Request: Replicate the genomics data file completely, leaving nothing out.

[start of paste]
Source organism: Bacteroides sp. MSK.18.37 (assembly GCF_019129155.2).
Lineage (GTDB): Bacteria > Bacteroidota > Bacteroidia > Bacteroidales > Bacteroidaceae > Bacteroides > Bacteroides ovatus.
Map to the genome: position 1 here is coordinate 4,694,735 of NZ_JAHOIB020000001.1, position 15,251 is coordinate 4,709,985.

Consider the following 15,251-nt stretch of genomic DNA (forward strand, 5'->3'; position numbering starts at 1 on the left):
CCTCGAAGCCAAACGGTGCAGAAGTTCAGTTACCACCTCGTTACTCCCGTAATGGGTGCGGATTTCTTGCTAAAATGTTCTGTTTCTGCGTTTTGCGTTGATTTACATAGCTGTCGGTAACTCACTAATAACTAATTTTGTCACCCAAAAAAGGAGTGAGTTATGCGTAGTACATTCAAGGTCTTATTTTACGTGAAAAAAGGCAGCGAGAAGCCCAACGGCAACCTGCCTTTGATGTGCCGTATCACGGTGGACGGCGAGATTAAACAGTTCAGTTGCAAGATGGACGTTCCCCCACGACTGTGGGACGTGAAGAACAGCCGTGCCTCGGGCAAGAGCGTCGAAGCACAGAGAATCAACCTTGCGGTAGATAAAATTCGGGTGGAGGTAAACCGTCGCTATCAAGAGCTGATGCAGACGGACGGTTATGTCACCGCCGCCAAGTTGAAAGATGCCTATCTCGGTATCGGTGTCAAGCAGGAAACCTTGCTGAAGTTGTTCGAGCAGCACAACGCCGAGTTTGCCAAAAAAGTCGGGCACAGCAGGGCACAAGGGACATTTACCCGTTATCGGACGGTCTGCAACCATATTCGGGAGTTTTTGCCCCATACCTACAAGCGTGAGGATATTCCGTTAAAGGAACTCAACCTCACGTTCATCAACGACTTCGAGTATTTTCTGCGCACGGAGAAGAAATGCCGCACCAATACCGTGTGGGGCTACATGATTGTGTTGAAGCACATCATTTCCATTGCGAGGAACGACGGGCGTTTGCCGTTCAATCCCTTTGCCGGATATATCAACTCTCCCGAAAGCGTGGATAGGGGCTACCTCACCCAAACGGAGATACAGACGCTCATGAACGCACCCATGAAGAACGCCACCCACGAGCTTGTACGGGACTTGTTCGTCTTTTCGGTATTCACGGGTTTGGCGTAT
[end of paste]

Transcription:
Source organism: Bacteroides sp. MSK.18.37 (assembly GCF_019129155.2).
Lineage (GTDB): Bacteria > Bacteroidota > Bacteroidia > Bacteroidales > Bacteroidaceae > Bacteroides > Bacteroides ovatus.
Map to the genome: position 1 here is coordinate 4,694,735 of NZ_JAHOIB020000001.1, position 15,251 is coordinate 4,709,985.

Consider the following 15,251-nt stretch of genomic DNA (forward strand, 5'->3'; position numbering starts at 1 on the left):
CCTCGAAGCCAAACGGTGCAGAAGTTCAGTTACCACCTCGTTACTCCCGTAATGGGTGCGGATTTCTTGCTAAAATGTTCTGTTTCTGCGTTTTGCGTTGATTTACATAGCTGTCGGTAACTCACTAATAACTAATTTTGTCACCCAAAAAAGGAGTGAGTTATGCGTAGTACATTCAAGGTCTTATTTTACGTGAAAAAAGGCAGCGAGAAGCCCAACGGCAACCTGCCTTTGATGTGCCGTATCACGGTGGACGGCGAGATTAAACAGTTCAGTTGCAAGATGGACGTTCCCCCACGACTGTGGGACGTGAAGAACAGCCGTGCCTCGGGCAAGAGCGTCGAAGCACAGAGAATCAACCTTGCGGTAGATAAAATTCGGGTGGAGGTAAACCGTCGCTATCAAGAGCTGATGCAGACGGACGGTTATGTCACCGCCGCCAAGTTGAAAGATGCCTATCTCGGTATCGGTGTCAAGCAGGAAACCTTGCTGAAGTTGTTCGAGCAGCACAACGCCGAGTTTGCCAAAAAAGTCGGGCACAGCAGGGCACAAGGGACATTTACCCGTTATCGGACGGTCTGCAACCATATTCGGGAGTTTTTGCCCCATACCTACAAGCGTGAGGATATTCCGTTAAAGGAACTCAACCTCACGTTCATCAACGACTTCGAGTATTTTCTGCGCACGGAGAAGAAATGCCGCACCAATACCGTGTGGGGCTACATGATTGTGTTGAAGCACATCATTTCCATTGCGAGGAACGACGGGCGTTTGCCGTTCAATCCCTTTGCCGGATATATCAACTCTCCCGAAAGCGTGGATAGGGGCTACCTCACCCAAACGGAGATACAGACGCTCATGAACGCACCCATGAAGAACGCCACCCACGAGCTTGTACGGGACTTGTTCGTCTTTTCGGTATTCACGGGTTTGGCGTAT